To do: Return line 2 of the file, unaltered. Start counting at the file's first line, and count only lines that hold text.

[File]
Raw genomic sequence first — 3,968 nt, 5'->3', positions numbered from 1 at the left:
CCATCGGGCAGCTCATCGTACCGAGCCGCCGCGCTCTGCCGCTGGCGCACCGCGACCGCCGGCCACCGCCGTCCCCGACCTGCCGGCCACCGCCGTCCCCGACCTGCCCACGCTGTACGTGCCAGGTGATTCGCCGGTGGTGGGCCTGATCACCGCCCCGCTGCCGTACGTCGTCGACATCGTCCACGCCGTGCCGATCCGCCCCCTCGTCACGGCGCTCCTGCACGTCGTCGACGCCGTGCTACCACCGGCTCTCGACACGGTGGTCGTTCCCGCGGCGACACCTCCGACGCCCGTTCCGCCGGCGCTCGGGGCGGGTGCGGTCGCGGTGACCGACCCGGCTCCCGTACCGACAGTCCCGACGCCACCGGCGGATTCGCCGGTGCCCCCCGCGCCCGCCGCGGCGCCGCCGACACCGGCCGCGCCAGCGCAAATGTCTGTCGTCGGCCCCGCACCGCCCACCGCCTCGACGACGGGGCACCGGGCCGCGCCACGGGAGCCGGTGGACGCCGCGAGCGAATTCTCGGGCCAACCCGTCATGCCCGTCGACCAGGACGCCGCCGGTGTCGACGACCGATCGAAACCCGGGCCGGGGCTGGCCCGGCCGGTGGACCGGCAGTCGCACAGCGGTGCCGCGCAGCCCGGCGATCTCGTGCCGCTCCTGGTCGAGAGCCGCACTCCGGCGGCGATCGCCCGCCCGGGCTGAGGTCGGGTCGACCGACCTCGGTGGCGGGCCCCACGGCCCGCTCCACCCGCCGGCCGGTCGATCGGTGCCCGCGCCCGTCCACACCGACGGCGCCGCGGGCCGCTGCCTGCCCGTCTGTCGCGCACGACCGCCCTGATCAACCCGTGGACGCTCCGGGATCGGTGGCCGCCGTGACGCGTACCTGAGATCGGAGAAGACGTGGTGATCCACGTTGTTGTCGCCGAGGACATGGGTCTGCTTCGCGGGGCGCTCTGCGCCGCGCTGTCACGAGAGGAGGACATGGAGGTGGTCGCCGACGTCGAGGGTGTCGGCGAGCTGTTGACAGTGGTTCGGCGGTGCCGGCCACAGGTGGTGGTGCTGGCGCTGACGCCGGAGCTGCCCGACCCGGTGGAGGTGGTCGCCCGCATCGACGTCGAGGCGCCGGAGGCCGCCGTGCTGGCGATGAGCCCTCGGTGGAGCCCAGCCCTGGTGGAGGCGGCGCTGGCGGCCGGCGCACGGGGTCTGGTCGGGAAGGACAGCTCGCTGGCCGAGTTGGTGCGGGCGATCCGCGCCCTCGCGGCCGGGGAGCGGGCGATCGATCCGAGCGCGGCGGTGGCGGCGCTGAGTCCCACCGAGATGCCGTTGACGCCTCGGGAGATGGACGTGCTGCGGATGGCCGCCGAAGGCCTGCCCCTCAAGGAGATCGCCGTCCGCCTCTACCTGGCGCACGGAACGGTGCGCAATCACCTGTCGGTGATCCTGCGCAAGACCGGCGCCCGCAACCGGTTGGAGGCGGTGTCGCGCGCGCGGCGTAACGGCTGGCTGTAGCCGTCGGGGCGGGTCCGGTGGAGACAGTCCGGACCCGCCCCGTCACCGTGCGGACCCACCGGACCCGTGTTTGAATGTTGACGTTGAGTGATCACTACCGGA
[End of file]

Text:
CCATCGGGCAGCTCATCGTACCGAGCCGCCGCGCTCTGCCGCTGGCGCACCGCGACCGCCGGCCACCGCCGTCCCCGACCTGCCGGCCACCGCCGTCCCCGACCTGCCCACGCTGTACGTGCCAGGTGATTCGCCGGTGGTGGGCCTGATCACCGCCCCGCTGCCGTACGTCGTCGACATCGTCCACGCCGTGCCGATCCGCCCCCTCGTCACGGCGCTCCTGCACGTCGTCGACGCCGTGCTACCACCGGCTCTCGACACGGTGGTCGTTCCCGCGGCGACACCTCCGACGCCCGTTCCGCCGGCGCTCGGGGCGGGTGCGGTCGCGGTGACCGACCCGGCTCCCGTACCGACAGTCCCGACGCCACCGGCGGATTCGCCGGTGCCCCCCGCGCCCGCCGCGGCGCCGCCGACACCGGCCGCGCCAGCGCAAATGTCTGTCGTCGGCCCCGCACCGCCCACCGCCTCGACGACGGGGCACCGGGCCGCGCCACGGGAGCCGGTGGACGCCGCGAGCGAATTCTCGGGCCAACCCGTCATGCCCGTCGACCAGGACGCCGCCGGTGTCGACGACCGATCGAAACCCGGGCCGGGGCTGGCCCGGCCGGTGGACCGGCAGTCGCACAGCGGTGCCGCGCAGCCCGGCGATCTCGTGCCGCTCCTGGTCGAGAGCCGCACTCCGGCGGCGATCGCCCGCCCGGGCTGAGGTCGGGTCGACCGACCTCGGTGGCGGGCCCCACGGCCCGCTCCACCCGCCGGCCGGTCGATCGGTGCCCGCGCCCGTCCACACCGACGGCGCCGCGGGCCGCTGCCTGCCCGTCTGTCGCGCACGACCGCCCTGATCAACCCGTGGACGCTCCGGGATCGGTGGCCGCCGTGACGCGTACCTGAGATCGGAGAAGACGTGGTGATCCACGTTGTTGTCGCCGAGGACATGGGTCTGCTTCGCGGGGCGCTCTGCGCCGCGCTGTCACGAGAGGAGGACATGGAGGTGGTCGCCGACGTCGAGGGTGTCGGCGAGCTGTTGACAGTGGTTCGGCGGTGCCGGCCACAGGTGGTGGTGCTGGCGCTGACGCCGGAGCTGCCCGACCCGGTGGAGGTGGTCGCCCGCATCGACGTCGAGGCGCCGGAGGCCGCCGTGCTGGCGATGAGCCCTCGGTGGAGCCCAGCCCTGGTGGAGGCGGCGCTGGCGGCCGGCGCACGGGGTCTGGTCGGGAAGGACAGCTCGCTGGCCGAGTTGGTGCGGGCGATCCGCGCCCTCGCGGCCGGGGAGCGGGCGATCGATCCGAGCGCGGCGGTGGCGGCGCTGAGTCCCACCGAGATGCCGTTGACGCCTCGGGAGATGGACGTGCTGCGGATGGCCGCCGAAGGCCTGCCCCTCAAGGAGATCGCCGTCCGCCTCTACCTGGCGCACGGAACGGTGCGCAATCACCTGTCGGTGATCCTGCGCAAGACCGGCGCCCGCAACCGGTTGGAGGCGGTGTCGCGCGCGCGGCGTAACGGCTGGCTGTAGCCGTCGGGGCGGGTCCGGTGGAGACAGTCCGGACCCGCCCCGTCACCGTGCGGACCCACCGGACCCGTGTTTGAATGTTGACGTTGAGTGATCACTACCGGA